(Bloomberg) — Julie Broderick had 15 years of experience as a securities regulator, and a propensity for speaking her mind before joining Prudential Financial Inc. as an investigative supervisor in 2012.
Then, when she sought to learn more about possible sales abuses by one of the insurer’s business partners, she said the message from her company was clear:
“Don’t rock the boat, don’t speak up, toe the party line and your job will be safe.”
She was still fired along with two colleagues. They have since responded with a whistleblower lawsuit containing allegations that led to state probes about whether Wells Fargo & Co. signed up people for Prudential’s MyTerm insurance without their permission.
Even after the insurer halted sales through the bank last week, Broderick is calling out her former employer and saying the company let down customers.
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Prudential had evidence of irregularities as early as January 2015 and should have acted more forcefully as evidence mounted this year, the Dec. 6 complaint claims. The lawsuit also raises questions about whether the insurer’s controls were adequate. Broderick said that her proposal to expand a probe was met by resistance from an executive who didn’t want to alienate Wells Fargo or draw attention to possible misdeeds.
“They wanted to preserve their image and stay out of the public limelight,” Broderick said of Newark, New Jersey-based Prudential in a Dec. 14 interview, amplifying claims in the lawsuit. “They did not want to be associated with the conduct by Wells Fargo. They did not want to have to report anything to the regulators so there would be additional inquires of the company,”
The insurer disputed her account.
“The three former employees were terminated in response to an ethics complaint that was unrelated to the Wells Fargo review,” Scot Hoffman, a spokesman, said in an e-mail. “Prudential’s decision to examine sales of the MyTerm product was initiated by our individual life insurance business and our compliance department, not by the plaintiffs.”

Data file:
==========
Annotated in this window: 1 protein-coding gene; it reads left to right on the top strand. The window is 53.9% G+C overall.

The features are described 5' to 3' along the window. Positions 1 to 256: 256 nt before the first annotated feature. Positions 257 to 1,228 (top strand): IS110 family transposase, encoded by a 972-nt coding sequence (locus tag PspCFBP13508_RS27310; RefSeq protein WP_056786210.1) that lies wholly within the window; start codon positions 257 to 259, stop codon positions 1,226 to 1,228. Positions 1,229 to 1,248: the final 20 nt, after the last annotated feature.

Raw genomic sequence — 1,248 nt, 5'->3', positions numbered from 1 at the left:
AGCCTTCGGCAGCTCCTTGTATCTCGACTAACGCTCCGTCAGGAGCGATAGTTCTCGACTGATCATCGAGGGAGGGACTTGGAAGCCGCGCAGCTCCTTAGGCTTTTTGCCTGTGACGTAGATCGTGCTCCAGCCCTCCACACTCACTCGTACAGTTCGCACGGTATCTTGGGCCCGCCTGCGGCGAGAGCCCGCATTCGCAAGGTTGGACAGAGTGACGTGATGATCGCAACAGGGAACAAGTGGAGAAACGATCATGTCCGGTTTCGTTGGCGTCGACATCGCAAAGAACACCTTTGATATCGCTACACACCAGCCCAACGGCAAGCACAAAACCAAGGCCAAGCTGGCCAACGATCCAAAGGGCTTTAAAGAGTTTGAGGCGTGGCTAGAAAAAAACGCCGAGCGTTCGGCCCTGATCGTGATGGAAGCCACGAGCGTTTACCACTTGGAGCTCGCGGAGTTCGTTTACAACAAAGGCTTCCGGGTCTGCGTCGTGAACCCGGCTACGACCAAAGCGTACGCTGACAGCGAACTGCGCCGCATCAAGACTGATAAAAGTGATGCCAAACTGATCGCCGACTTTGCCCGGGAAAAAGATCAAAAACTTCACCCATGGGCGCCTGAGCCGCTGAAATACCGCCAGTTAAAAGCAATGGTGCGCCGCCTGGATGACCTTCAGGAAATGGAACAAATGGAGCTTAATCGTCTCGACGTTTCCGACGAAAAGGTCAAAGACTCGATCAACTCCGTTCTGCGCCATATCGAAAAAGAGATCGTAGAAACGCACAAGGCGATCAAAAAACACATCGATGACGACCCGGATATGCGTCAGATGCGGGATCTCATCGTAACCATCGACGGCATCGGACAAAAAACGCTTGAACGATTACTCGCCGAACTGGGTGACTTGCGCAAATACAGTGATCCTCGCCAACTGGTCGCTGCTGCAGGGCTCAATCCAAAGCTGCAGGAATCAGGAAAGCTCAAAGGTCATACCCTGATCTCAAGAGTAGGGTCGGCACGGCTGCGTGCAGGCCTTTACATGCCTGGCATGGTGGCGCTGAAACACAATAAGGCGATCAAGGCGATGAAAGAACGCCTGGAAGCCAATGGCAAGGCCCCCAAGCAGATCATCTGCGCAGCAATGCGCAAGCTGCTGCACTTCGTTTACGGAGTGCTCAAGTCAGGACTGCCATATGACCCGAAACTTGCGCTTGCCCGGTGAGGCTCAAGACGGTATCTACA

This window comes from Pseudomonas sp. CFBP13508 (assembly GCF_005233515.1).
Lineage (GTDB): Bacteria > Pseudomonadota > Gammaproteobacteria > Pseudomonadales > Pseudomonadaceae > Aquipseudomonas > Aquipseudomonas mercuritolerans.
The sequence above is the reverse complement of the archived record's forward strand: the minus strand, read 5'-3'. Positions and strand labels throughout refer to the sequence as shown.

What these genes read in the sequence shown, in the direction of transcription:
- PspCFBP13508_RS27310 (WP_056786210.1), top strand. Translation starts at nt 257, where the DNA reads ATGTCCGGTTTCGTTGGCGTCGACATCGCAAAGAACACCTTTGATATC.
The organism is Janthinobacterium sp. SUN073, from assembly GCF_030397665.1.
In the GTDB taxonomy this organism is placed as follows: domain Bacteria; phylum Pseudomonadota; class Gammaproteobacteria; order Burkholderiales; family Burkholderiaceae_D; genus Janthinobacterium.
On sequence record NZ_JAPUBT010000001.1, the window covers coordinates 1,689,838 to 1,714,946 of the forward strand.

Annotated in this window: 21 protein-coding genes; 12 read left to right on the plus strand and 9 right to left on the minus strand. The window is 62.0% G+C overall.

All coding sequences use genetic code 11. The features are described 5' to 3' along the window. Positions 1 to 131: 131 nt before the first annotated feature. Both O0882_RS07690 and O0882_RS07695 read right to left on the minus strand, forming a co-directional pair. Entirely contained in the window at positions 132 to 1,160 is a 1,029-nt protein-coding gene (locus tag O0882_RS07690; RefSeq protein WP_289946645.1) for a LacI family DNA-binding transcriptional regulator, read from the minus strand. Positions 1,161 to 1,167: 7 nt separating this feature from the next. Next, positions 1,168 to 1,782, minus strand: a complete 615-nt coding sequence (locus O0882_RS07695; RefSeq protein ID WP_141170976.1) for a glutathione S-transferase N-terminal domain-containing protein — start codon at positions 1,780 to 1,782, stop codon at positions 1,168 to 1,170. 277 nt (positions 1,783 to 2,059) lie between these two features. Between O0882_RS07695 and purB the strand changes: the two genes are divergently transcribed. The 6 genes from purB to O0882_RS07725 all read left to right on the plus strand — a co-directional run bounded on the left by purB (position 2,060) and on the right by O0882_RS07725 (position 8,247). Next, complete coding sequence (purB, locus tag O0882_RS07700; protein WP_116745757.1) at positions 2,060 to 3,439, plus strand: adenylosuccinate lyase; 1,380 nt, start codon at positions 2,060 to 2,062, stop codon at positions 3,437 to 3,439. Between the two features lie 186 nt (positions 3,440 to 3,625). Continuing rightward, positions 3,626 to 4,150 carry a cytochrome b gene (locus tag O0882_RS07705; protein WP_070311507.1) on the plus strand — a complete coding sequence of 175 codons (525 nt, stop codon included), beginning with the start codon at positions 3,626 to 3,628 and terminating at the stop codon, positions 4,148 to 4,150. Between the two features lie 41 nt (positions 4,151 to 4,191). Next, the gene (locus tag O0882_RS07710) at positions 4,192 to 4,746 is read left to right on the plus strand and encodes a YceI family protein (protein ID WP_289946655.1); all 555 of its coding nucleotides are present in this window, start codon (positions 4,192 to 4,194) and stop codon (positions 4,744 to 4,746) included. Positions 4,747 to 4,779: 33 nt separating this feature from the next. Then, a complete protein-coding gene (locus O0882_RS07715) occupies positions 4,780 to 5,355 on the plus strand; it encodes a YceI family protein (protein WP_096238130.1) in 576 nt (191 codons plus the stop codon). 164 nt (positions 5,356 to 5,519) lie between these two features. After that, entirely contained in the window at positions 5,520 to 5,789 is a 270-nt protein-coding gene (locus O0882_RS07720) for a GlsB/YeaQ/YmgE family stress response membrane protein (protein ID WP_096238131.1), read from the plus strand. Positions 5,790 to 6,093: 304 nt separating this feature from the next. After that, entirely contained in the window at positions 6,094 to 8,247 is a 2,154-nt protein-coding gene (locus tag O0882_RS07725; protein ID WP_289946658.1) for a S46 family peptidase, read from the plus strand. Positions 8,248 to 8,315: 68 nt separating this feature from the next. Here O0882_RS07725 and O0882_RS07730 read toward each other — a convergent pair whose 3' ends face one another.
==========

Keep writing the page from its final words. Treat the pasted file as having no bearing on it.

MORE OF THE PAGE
Prudential has promised to reimburse Wells Fargo customers for unwanted insurance and said it expanded its review in September as the San Francisco-based bank agreed to pay $185 million in fines after regulators investigated whether employees secretly opened unauthorized bank accounts to hit sales targets, saddling customers with fees.
Related: Health insurers lose appeal in whistle blower lawsuit
An attempt to survey customers found troubling signals, like more than 700 e-mails returned as undeliverable, but Prudential took no action at the time, the plaintiffs alleged. (Photo: Thinkstock)
Wells Fargo is “deeply concerned” about the allegations and is working with Prudential to investigate any unauthorized or inappropriate referrals, the bank said in an e-mailed statement. The lender didn’t admit wrongdoing in the settlement with federal regulators.
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Broderick, 48, served as an assistant district attorney in Philadelphia after graduating from Boston College Law School. She then became a regulator, working for watchdogs including the Financial Industry Regulatory Authority. At Prudential, she was named a vice president of the legal department and co-head of the corporate investigations division.
What ended her career at Prudential, she said, was her concerns over sales of MyTerm coverage, which was launched in 2007 to appeal to people who might not otherwise buy life insurance. The low-premium offerings don’t require a physical, and the company began distributing them in 2014 through Wells Fargo, which made the policies available at kiosks in branches or on home computers using the bank’s accounts. Prudential said last week that annualized new business premiums on the sales through Wells Fargo were just $4 million.
The insurer found early last year that an unusually high number of customers let their coverage lapse in policies sold through Wells Fargo, according to the complaint from Broderick and her former colleagues Darron Smith and Thomas Schreck. An attempt to survey customers found troubling signals, like more than 700 e-mails returned as undeliverable, but Prudential took no action at the time, the plaintiffs alleged.
The insurer’s review resumed this year and found a 70 percent lapse rate on policies sold in 2014, according to the complaint, with sales spiking at the end of quarters. Broderick said the timing suggested a desire to fill quotas. The policies were sold predominately to people with Hispanic-sounding names, the whistle-blowers claim. California Insurance Commissioner Dave Jones said last week that his office will examine whether Wells Fargo staff sold insurance without the required licenses.
“Unfortunately, there were no supervisory controls in place at Pru to make sure that these low-income, unsophisticated individuals knew what they were purchasing,” Broderick said. “We did not monitor to ensure that bank reps were not involved in the sales.”